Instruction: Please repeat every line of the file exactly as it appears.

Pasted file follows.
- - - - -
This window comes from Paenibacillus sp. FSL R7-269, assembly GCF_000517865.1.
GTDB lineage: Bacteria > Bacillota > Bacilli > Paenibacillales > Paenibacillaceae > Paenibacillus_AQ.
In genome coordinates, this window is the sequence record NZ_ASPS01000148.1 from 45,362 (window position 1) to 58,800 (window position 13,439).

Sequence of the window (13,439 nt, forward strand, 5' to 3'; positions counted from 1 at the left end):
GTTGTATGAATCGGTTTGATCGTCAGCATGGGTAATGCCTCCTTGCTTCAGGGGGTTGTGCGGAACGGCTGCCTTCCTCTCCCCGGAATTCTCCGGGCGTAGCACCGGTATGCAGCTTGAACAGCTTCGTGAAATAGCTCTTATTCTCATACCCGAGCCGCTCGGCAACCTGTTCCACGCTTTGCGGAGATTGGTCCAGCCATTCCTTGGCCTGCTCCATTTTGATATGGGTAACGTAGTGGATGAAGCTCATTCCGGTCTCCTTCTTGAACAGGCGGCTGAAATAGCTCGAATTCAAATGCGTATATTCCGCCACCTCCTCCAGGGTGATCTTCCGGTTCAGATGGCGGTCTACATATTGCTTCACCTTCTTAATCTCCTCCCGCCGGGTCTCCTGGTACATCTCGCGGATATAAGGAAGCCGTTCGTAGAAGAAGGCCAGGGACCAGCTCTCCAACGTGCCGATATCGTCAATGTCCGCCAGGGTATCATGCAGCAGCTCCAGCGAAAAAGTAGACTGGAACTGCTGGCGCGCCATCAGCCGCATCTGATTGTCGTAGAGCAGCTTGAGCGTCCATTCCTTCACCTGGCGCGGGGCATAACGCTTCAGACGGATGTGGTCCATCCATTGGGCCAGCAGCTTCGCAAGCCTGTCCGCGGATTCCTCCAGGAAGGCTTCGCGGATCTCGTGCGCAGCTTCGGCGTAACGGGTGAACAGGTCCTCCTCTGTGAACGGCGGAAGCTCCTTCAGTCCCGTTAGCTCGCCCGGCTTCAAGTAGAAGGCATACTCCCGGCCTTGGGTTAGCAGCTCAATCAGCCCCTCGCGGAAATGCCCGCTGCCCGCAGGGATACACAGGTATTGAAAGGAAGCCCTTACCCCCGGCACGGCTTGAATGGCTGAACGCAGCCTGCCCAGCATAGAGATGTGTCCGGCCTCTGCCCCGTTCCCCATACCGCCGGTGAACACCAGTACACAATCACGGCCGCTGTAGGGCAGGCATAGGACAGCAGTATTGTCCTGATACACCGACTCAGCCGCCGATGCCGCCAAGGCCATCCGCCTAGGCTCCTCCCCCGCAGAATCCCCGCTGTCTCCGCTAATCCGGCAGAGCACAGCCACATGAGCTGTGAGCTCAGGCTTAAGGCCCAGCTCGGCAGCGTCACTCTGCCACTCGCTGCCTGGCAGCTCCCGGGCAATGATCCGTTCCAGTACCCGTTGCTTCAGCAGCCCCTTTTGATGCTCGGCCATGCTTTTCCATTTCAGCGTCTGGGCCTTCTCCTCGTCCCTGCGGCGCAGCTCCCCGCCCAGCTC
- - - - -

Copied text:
This window comes from Paenibacillus sp. FSL R7-269, assembly GCF_000517865.1.
GTDB lineage: Bacteria > Bacillota > Bacilli > Paenibacillales > Paenibacillaceae > Paenibacillus_AQ.
In genome coordinates, this window is the sequence record NZ_ASPS01000148.1 from 45,362 (window position 1) to 58,800 (window position 13,439).

Sequence of the window (13,439 nt, forward strand, 5' to 3'; positions counted from 1 at the left end):
GTTGTATGAATCGGTTTGATCGTCAGCATGGGTAATGCCTCCTTGCTTCAGGGGGTTGTGCGGAACGGCTGCCTTCCTCTCCCCGGAATTCTCCGGGCGTAGCACCGGTATGCAGCTTGAACAGCTTCGTGAAATAGCTCTTATTCTCATACCCGAGCCGCTCGGCAACCTGTTCCACGCTTTGCGGAGATTGGTCCAGCCATTCCTTGGCCTGCTCCATTTTGATATGGGTAACGTAGTGGATGAAGCTCATTCCGGTCTCCTTCTTGAACAGGCGGCTGAAATAGCTCGAATTCAAATGCGTATATTCCGCCACCTCCTCCAGGGTGATCTTCCGGTTCAGATGGCGGTCTACATATTGCTTCACCTTCTTAATCTCCTCCCGCCGGGTCTCCTGGTACATCTCGCGGATATAAGGAAGCCGTTCGTAGAAGAAGGCCAGGGACCAGCTCTCCAACGTGCCGATATCGTCAATGTCCGCCAGGGTATCATGCAGCAGCTCCAGCGAAAAAGTAGACTGGAACTGCTGGCGCGCCATCAGCCGCATCTGATTGTCGTAGAGCAGCTTGAGCGTCCATTCCTTCACCTGGCGCGGGGCATAACGCTTCAGACGGATGTGGTCCATCCATTGGGCCAGCAGCTTCGCAAGCCTGTCCGCGGATTCCTCCAGGAAGGCTTCGCGGATCTCGTGCGCAGCTTCGGCGTAACGGGTGAACAGGTCCTCCTCTGTGAACGGCGGAAGCTCCTTCAGTCCCGTTAGCTCGCCCGGCTTCAAGTAGAAGGCATACTCCCGGCCTTGGGTTAGCAGCTCAATCAGCCCCTCGCGGAAATGCCCGCTGCCCGCAGGGATACACAGGTATTGAAAGGAAGCCCTTACCCCCGGCACGGCTTGAATGGCTGAACGCAGCCTGCCCAGCATAGAGATGTGTCCGGCCTCTGCCCCGTTCCCCATACCGCCGGTGAACACCAGTACACAATCACGGCCGCTGTAGGGCAGGCATAGGACAGCAGTATTGTCCTGATACACCGACTCAGCCGCCGATGCCGCCAAGGCCATCCGCCTAGGCTCCTCCCCCGCAGAATCCCCGCTGTCTCCGCTAATCCGGCAGAGCACAGCCACATGAGCTGTGAGCTCAGGCTTAAGGCCCAGCTCGGCAGCGTCACTCTGCCACTCGCTGCCTGGCAGCTCCCGGGCAATGATCCGTTCCAGTACCCGTTGCTTCAGCAGCCCCTTTTGATGCTCGGCCATGCTTTTCCATTTCAGCGTCTGGGCCTTCTCCTCGTCCCTGCGGCGCAGCTCCCCGCCCAGCTC